The National Child Measurement Programme (NCMP) is a national programme led by PHE and delivered by local authorities. The programme involves the measurement of height and weight of children in Reception Year (4-5 years old) and Year 6 (10-11 years old), which is used to calculate the child’s body mass index (BMI).B

The NCMP services two key purposes:

  1. to provide robust public health surveillance data on child weight status for monitoring obesity prevalence and trends, both locally and nationally
  2. to provide parents with feedback on their child’s weight status to support and encourage individual behaviour change as appropriate.3

The programme is mandated in every state-maintained primary and middle school (including academy and free schools) and encouraged in non-state-maintained and special schools where possible. While parents should have the opportunity to withdraw their child from participating, prior explicit parental consent is not required under the Local Authority Regulations. 4

For those in need of additional support, a 12 week group-based healthy lifestyle family-focused programme is funded by the local authority, working in partnership with the NCMP. One-to-one provision is only provided if needed.

 

 

Notes

  1. The BMI of a child cannot be interpreted using the same thresholds as in adults as normal growth patterns mean that a healthy BMI is age and sex dependent. Instead, a child’s BMI is compared to centiles of a reference population of over 32,000 children measured between 1978 and 1994. The British 1990 growth reference (UK90) defines underweight as below the 2nd centile, overweight as above the 85th centile (population monitoring) or 91st centile (clinical assessment) and obese as above the 95th centile (population monitoring) or 98th centile (clinical assessment).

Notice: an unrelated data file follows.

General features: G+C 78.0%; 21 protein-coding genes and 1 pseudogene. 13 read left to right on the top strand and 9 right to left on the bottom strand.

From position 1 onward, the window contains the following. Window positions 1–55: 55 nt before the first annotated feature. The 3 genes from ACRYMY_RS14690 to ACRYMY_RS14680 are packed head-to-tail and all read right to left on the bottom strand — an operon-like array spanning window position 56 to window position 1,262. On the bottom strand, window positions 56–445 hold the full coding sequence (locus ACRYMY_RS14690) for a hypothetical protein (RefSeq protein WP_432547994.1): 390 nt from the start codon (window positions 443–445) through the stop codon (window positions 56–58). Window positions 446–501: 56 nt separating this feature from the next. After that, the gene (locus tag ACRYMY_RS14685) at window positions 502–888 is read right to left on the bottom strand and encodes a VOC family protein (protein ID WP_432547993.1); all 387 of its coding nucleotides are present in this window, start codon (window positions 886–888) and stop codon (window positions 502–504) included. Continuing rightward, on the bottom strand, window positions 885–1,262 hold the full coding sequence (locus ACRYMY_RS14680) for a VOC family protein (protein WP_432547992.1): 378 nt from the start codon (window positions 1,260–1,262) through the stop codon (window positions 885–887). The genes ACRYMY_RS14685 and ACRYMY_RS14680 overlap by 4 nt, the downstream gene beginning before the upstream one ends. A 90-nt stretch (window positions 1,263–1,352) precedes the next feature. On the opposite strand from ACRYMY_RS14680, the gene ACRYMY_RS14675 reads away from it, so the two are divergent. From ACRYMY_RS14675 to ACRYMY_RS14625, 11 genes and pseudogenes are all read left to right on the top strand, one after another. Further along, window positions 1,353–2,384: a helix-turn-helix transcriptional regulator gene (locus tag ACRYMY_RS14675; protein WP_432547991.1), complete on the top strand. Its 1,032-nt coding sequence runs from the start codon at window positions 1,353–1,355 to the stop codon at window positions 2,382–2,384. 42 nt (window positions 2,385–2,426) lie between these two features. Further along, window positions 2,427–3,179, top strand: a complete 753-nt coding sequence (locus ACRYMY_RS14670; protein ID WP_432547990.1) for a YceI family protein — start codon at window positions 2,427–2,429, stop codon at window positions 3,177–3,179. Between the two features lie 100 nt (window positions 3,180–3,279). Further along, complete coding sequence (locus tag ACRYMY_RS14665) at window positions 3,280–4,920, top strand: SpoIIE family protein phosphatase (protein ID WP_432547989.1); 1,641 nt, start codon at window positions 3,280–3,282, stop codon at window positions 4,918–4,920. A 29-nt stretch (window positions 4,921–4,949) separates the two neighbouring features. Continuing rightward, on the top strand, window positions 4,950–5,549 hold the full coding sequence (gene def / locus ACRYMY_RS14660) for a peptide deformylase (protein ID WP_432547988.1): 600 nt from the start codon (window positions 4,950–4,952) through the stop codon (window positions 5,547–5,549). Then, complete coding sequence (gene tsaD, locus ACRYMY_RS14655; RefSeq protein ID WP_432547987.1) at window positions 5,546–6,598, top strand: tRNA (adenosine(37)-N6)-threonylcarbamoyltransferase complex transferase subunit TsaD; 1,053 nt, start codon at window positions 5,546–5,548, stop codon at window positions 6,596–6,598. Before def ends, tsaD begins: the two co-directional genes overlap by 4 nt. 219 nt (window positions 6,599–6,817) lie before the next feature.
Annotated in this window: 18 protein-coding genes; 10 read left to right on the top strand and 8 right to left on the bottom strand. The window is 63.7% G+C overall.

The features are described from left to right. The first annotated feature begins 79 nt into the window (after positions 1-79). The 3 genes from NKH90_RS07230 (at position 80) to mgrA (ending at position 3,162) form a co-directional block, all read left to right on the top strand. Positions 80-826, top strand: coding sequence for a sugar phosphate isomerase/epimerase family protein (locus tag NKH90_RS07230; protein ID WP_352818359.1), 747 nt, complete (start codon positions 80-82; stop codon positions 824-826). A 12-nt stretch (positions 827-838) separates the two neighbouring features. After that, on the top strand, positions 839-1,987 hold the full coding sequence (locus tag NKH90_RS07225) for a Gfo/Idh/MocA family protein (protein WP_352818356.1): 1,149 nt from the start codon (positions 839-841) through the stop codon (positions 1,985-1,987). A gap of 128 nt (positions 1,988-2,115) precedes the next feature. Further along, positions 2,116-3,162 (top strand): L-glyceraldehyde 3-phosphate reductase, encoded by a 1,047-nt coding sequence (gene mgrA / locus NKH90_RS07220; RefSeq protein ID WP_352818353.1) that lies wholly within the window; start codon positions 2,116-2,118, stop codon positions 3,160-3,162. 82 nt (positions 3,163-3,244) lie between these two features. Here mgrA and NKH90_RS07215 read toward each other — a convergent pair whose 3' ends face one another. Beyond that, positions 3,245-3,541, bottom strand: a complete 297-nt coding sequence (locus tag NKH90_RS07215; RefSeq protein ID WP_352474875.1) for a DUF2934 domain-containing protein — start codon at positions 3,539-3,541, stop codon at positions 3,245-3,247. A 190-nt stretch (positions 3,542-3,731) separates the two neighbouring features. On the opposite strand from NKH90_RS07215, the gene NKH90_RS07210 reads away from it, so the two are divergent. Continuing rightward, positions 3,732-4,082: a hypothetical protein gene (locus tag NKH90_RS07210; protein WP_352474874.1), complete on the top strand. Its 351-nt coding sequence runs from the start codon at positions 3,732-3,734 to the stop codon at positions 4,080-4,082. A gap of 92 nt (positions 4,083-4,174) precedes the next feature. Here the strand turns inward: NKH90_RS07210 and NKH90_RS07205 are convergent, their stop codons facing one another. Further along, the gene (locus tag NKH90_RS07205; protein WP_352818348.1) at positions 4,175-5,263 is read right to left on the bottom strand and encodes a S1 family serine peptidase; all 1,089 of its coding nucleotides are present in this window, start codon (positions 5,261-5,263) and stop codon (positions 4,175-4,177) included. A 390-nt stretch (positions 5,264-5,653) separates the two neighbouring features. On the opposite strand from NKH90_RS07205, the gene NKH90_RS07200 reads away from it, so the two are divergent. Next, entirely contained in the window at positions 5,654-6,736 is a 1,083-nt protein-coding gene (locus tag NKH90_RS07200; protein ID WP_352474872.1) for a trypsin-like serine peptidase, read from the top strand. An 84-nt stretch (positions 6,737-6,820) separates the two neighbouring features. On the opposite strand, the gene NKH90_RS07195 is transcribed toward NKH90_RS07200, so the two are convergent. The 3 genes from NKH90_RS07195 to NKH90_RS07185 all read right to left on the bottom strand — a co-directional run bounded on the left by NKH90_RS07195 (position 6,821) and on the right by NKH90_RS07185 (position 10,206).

2. The BMI of a child cannot be interpreted using the same thresholds as in adults as normal growth patterns mean that a healthy BMI is age and sex dependent. Instead, a child’s BMI is compared to centiles of a reference population of over 32,000 children measured between 1978 and 1994. The British 1990 growth reference (UK90) defines underweight as below the 2nd centile, overweight as above the 85th centile (population monitoring) or 91st centile (clinical assessment) and obese as above the 95th centile (population monitoring) or 98th centile (clinical assessment).

References

  1. “National Child Measurement Programme Operational Guidance,” Public Health England, 2014.
  2. “The Local Authority (Public Health, Health and Wellbeing Boards and Health Scrutiny) Regulations 2013,” legislation.gov.uk, 2013.
  3. “National Child Measurement Programme Operational Guidance,” Public Health England, 2014.
  4. “The Local Authority (Public Health, Health and Wellbeing Boards and Health Scrutiny) Regulations 2013,” legislation.gov.uk, 2013.